Democrats, including Chuck Schumer, are busy trying to avert a potentially bruising primary race for the US Senate in New York because of the ongoing concerns over the economy and the likelihood that the GOP will score big nationally - and that money that would be spent on a primary run in New York could be used elsewhere to prop up sagging campaigns in key districts.
Yet, that still doesn't explain why primary race between qualified candidates shouldn't be held. We only have the motivation to avoid a primary battle - and that's not a reason to prevent Ford from running.
Is this Gillibrand's seat? Would it not be in the state's best interest to have the best candidate running for office, and not just one who the establishment and party bosses want to see run?
That's all the more reason to see Ford run a campaign. Ford, who came to New York after losing a reelection battle for his House seat in Tennessee, thinks he can be an independent voice among Democrats. That remains to be seen, but going toe to toe with the party elites shows he has some moxie and spirit:
“If I am elected senator from New York, Harry Reid will not instruct me how to vote,” he said, referring to Mr. Reid’s efforts to keep him out of the campaign.
Mr. Ford agreed to the interview with The New York Times as he tests the response to his possible candidacy. His interest in the race, reported a week ago, has set off intense reaction and furious strategizing among Senate Democratic leaders and White House officials, as they try to discourage his campaign and avoid an ugly and expensive primary in September that could risk losing a crucial Senate seat.
A Ford campaign could become a delicate subject for the Obama administration, however, which is more reluctant to assert itself in New York politics after failing last year in its effort to elbow Gov. David A. Paterson out of his election bid.
Mr. Ford said he had been emboldened by the response he had received from the public in recent days. Everyone — from the cabdrivers who shuttle him around the city to the executives with whom he rubs elbows on Wall Street — has urged him to run, he said.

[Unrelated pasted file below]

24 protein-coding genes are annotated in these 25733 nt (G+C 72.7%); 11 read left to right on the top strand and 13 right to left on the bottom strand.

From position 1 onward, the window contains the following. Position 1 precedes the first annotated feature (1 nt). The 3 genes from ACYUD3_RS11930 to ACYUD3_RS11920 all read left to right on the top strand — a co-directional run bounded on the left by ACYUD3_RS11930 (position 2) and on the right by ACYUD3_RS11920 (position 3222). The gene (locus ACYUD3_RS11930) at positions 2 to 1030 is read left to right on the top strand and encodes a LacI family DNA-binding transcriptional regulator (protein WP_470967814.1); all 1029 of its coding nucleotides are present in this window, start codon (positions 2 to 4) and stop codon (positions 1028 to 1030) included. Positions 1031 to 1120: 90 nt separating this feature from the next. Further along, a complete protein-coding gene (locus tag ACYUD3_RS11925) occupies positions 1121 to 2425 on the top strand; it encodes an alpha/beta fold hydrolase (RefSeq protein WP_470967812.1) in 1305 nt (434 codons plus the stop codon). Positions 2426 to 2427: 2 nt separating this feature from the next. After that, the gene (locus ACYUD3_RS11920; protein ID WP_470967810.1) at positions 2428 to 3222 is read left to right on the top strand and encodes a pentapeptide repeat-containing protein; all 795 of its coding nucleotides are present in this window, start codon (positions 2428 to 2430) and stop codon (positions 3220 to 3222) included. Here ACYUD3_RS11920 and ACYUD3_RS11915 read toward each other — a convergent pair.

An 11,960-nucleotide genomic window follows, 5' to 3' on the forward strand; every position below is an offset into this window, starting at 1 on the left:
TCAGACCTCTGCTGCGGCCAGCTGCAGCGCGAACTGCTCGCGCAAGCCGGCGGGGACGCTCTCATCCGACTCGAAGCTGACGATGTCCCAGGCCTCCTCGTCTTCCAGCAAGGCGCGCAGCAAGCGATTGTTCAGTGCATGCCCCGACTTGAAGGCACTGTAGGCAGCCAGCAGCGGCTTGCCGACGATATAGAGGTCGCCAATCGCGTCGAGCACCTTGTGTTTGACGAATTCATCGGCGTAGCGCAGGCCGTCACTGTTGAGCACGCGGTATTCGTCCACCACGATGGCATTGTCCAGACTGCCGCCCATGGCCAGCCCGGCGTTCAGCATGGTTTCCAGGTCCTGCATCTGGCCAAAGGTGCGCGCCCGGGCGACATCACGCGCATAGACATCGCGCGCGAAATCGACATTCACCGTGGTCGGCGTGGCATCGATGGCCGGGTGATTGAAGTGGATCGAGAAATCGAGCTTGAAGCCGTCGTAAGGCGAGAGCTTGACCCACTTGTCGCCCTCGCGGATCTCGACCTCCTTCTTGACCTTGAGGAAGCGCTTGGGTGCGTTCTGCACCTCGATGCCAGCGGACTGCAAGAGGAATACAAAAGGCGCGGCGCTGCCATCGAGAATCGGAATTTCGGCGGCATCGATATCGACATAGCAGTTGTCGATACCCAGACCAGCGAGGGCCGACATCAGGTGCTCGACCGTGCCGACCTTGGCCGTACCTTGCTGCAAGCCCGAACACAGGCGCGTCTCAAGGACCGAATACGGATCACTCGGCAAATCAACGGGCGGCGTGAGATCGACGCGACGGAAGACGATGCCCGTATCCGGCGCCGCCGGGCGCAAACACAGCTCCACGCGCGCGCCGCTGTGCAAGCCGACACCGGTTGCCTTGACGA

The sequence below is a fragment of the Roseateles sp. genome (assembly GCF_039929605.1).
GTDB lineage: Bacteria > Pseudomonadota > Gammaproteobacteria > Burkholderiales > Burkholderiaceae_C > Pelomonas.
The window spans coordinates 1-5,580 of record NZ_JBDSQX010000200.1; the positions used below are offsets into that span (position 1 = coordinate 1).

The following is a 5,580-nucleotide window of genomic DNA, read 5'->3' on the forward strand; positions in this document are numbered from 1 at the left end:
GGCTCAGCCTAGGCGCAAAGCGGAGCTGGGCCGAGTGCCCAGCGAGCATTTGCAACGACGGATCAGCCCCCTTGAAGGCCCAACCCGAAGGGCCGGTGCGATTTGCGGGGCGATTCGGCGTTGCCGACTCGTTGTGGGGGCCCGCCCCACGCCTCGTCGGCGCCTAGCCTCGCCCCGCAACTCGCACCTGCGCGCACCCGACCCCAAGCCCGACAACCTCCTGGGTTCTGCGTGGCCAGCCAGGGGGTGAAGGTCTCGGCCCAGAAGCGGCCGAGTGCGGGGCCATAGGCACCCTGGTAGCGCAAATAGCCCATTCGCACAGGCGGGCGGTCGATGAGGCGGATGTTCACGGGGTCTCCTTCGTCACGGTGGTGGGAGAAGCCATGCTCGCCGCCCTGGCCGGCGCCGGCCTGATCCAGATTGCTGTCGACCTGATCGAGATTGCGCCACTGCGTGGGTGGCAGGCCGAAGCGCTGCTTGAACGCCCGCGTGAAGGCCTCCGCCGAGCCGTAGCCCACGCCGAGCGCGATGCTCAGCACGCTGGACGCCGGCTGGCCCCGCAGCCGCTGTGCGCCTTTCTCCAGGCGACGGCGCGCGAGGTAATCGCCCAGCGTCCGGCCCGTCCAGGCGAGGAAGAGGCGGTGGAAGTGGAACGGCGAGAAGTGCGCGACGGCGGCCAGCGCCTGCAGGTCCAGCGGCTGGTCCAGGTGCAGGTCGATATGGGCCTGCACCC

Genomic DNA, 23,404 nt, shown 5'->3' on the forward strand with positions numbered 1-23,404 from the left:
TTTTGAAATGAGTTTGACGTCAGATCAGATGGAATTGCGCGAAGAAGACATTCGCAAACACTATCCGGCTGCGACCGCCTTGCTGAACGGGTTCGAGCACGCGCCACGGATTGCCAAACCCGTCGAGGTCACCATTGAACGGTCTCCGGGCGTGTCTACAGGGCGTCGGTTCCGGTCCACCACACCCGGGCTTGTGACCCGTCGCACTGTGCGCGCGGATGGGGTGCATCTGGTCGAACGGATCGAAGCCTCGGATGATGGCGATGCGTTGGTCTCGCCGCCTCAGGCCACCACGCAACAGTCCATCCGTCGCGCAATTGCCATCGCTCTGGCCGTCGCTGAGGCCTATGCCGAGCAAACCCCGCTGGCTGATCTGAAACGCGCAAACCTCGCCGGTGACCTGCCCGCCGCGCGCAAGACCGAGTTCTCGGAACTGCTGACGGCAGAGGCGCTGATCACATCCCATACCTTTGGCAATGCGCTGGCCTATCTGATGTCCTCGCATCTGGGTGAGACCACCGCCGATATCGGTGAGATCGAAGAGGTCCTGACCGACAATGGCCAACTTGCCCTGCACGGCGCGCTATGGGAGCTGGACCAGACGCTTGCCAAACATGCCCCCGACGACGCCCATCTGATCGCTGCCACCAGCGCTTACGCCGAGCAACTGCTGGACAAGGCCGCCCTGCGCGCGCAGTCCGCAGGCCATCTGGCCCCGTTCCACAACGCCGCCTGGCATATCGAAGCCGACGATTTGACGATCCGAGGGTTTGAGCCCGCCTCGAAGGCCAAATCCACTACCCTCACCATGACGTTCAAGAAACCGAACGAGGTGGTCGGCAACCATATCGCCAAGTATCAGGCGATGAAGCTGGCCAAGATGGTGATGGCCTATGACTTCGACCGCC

During a trip from New York to Palm Beach on Thursday, flight attendants and passengers stopped in the aisle to cheer him on, he said. “I didn’t hear anyone say, you better not run against that Kirsten Gillibrand,” he said.
Again and again, during the interview, he returned to the subject of the economy, saying Ms. Gillibrand, an upstate lawmaker who was appointed by Mr. Paterson to fill the seat vacated by Hillary Rodham Clinton, has failed to aggressively focus on creating jobs. He called for a major reduction in the corporate tax rate and a payroll tax holiday to encourage hiring.
Zeroing in on a perception that Ms. Gillibrand too readily defers to Senate leaders, especially Senator Charles E. Schumer, he added: “We have a fundamental difference on independence. We have a difference on the level, the kind and the stature of advocacy New Yorkers deserve. And we have some honest differences on issues.”
He blasted her support for the proposed health care overhaul, which is expected to cost New York an extra $1 billion a year, and for opposing the taxpayer bailout of the financial industry.
“It was a mistake,” he said, noting that most Wall Street firms had already paid back the money. “How can you be against ensuring that the lifeblood of your city and of your state survives?”